-He sells scrap metal for a living. Without the ability to read much, a steady job is incredibly difficult. His house has scrap metal all around it, and he spends time scrounging old neighborhoods for unused metal.
-He thinks the greatest things anyone could give his neighborhood are a local shelter and a playground for the kids. The nearest playground isn’t too far, but it’s enough to be inconvenient. As for the shelter, Robert hopes for a place that would serve meals and also have supplies to sell (he compared his idea to the Salvation Army shops, but instead of local we would just send our old things to Freeport).
As some of the team became concerned for my well-being, Robert started to wrap up his thoughts. “You,” he said while making eye contact (which he barely broke), “could have been on Miami Beach surrounded by hotties. But you’re here. That’s the kind of person I’d want to be around.”
I shook Robert’s hand and went to grab some water. When someone asked me what Robert and I had talked about it took me a second to respond. Eventually, I mustered up a thought. “He was just looking to let some things off his chest,” I said. Hours later it is still hard for me to figure out what happened in those 90 minutes as I locked eyes time and time again with a clearly trouble man. But I do hope Robert sleeps well tonight, with his machete far out of reach.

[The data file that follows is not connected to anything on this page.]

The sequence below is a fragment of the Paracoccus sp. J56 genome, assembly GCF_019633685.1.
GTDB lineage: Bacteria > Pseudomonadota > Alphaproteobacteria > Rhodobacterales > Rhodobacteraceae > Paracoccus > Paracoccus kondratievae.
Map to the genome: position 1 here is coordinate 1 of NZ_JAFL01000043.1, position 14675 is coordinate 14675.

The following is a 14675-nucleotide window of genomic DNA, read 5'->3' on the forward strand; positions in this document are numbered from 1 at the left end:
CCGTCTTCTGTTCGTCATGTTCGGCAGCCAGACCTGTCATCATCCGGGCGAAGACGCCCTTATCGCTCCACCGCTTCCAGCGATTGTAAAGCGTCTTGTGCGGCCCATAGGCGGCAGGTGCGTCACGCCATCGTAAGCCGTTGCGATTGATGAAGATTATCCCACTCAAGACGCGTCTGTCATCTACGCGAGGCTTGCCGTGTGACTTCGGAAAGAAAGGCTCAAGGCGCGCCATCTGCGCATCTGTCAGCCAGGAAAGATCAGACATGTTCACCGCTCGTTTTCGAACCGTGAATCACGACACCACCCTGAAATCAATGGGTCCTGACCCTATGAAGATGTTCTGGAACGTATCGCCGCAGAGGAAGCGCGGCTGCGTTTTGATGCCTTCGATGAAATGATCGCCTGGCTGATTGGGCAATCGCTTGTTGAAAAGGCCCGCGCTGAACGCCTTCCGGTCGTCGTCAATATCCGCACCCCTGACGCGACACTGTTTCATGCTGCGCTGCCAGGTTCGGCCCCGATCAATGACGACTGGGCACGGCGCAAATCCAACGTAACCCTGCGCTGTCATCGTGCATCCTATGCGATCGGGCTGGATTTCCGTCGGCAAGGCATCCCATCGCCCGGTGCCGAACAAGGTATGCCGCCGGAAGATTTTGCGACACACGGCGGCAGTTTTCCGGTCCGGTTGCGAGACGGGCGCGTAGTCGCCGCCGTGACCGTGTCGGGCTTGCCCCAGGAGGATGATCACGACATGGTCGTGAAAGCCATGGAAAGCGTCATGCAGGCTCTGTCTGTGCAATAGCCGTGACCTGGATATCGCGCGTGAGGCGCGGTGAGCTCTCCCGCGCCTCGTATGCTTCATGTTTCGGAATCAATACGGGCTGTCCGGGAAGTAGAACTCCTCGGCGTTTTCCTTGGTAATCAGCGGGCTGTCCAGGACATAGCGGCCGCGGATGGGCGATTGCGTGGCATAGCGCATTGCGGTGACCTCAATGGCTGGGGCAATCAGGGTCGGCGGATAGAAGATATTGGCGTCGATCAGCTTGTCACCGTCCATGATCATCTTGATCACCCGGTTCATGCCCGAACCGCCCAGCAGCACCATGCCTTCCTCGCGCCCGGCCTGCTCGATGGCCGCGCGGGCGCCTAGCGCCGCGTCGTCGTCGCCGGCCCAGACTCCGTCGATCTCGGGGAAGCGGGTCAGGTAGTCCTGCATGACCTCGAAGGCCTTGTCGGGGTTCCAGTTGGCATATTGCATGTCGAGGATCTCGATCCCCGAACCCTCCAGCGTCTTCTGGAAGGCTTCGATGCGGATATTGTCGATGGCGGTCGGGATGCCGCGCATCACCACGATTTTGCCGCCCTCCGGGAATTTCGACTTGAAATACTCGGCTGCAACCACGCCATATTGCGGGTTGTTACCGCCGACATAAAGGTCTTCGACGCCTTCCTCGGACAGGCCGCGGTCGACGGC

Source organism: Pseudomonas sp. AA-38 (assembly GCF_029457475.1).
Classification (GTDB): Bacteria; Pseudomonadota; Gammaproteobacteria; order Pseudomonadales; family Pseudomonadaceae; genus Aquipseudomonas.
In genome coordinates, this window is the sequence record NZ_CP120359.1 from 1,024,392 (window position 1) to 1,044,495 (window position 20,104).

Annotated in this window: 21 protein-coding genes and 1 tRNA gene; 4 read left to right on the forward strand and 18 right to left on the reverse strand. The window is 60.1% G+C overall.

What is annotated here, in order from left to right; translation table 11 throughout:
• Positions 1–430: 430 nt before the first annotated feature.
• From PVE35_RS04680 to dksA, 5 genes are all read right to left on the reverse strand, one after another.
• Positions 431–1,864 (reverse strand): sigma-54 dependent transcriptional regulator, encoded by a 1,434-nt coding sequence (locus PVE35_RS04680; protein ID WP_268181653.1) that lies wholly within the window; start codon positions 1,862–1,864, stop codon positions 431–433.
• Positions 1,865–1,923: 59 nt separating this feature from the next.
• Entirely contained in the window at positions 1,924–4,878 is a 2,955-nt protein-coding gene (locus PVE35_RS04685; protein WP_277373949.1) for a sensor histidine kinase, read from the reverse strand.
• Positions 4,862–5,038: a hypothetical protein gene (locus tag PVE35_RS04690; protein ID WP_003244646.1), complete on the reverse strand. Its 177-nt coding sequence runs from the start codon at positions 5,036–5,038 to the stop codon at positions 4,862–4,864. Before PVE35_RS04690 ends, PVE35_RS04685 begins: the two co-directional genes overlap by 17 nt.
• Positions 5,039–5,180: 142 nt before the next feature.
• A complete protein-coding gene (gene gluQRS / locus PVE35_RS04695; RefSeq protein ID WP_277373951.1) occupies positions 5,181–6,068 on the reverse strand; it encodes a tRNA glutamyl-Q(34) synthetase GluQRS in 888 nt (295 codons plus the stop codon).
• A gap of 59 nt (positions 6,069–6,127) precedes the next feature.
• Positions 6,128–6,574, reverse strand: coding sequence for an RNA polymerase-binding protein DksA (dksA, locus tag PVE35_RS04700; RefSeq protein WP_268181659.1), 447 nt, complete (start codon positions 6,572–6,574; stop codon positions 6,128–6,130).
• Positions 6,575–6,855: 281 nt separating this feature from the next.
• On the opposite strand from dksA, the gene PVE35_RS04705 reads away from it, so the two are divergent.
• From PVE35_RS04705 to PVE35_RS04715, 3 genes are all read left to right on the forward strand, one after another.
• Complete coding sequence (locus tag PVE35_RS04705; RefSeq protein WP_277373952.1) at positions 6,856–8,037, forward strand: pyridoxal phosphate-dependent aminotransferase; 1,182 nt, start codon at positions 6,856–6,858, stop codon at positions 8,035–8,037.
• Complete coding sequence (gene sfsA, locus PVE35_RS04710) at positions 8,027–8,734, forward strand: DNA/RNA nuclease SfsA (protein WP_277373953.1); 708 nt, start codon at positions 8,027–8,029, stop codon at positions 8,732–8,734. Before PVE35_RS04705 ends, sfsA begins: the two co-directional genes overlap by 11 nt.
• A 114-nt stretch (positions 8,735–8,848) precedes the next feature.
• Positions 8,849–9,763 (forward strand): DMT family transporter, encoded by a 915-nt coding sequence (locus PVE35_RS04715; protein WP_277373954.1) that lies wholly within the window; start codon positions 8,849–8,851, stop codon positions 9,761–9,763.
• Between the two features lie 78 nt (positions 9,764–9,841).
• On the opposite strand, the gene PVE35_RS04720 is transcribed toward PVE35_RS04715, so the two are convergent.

Programming note: No podcast tonight for multiple reasons, including the fact that it’s been advised that staying up until one or two in the morning to finish uploading content may be taking a toll on my health (I disagree, natch). Also, I wanted to take a chance to address some concerns about how the voices of others on the trip besides myself and Dan aren’t being heard:
For one, it would be a disservice to everyone following this trip to spend every podcast, blog post and webcast listing the names of those on the trips and their exact goings on day in and day out. If we did that, what would they be able to talk about when they got home? It also just sounds like it’d be really boring. The point of the website, blogs, etc. is to give a window into the trip so that those who can’t be here have more context to what’s going on. Consider our comments on the trip to be from 30,000 feet, encapsulating the trip with broader brushstrokes and a peppering of our own experiences.
Second, getting answers to all of your questions from every member of the trip would be a full-time job that would force myself and others to sacrifice their own trip experience. We’ve already put a lot of time and effort into making this trip happen and hope you can respect the sheer impossibility of getting every single person’s perspective on every issue. We are doing our best to relay your messages and also answer as much as we can. Seriously, we are.
Finally, it is extraordinarily important to remember that no content we create can even remotely do this trip justice. No matter how much we explain, break down or plot out, it can never truly be translated by those who haven’t experienced it. If there’s anything I’ve learned the past seven years, it’s that no trip is the same and all of them carry their own special markers and moments in my heart. If you are looking for the true trip experience, then we implore you to come with us next year.
Live webcast tomorrow (now today) Thursday at 9:45 pm. You can leave comments here, on bahamasmission.com or via email.